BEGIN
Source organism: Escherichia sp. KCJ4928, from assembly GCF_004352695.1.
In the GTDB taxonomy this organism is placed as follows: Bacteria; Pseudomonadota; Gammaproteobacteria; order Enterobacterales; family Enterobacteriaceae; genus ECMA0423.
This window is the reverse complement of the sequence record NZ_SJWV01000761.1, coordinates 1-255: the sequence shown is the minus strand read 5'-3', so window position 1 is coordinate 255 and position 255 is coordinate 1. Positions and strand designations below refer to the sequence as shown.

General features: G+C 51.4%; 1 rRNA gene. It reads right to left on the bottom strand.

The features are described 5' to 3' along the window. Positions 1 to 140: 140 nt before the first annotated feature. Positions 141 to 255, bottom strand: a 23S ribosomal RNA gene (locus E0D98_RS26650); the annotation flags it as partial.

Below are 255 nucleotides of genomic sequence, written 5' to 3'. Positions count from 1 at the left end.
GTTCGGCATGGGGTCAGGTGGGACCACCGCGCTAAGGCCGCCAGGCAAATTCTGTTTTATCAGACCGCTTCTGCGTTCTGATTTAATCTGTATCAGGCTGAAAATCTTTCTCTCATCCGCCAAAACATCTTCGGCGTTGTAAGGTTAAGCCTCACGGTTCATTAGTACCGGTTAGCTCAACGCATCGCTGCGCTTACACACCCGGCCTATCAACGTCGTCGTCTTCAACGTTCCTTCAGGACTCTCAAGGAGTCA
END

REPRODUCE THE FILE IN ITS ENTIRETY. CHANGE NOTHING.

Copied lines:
Source organism: Escherichia sp. KCJ4928, from assembly GCF_004352695.1.
In the GTDB taxonomy this organism is placed as follows: Bacteria; Pseudomonadota; Gammaproteobacteria; order Enterobacterales; family Enterobacteriaceae; genus ECMA0423.
This window is the reverse complement of the sequence record NZ_SJWV01000761.1, coordinates 1-255: the sequence shown is the minus strand read 5'-3', so window position 1 is coordinate 255 and position 255 is coordinate 1. Positions and strand designations below refer to the sequence as shown.

General features: G+C 51.4%; 1 rRNA gene. It reads right to left on the bottom strand.

The features are described 5' to 3' along the window. Positions 1 to 140: 140 nt before the first annotated feature. Positions 141 to 255, bottom strand: a 23S ribosomal RNA gene (locus E0D98_RS26650); the annotation flags it as partial.

Below are 255 nucleotides of genomic sequence, written 5' to 3'. Positions count from 1 at the left end.
GTTCGGCATGGGGTCAGGTGGGACCACCGCGCTAAGGCCGCCAGGCAAATTCTGTTTTATCAGACCGCTTCTGCGTTCTGATTTAATCTGTATCAGGCTGAAAATCTTTCTCTCATCCGCCAAAACATCTTCGGCGTTGTAAGGTTAAGCCTCACGGTTCATTAGTACCGGTTAGCTCAACGCATCGCTGCGCTTACACACCCGGCCTATCAACGTCGTCGTCTTCAACGTTCCTTCAGGACTCTCAAGGAGTCA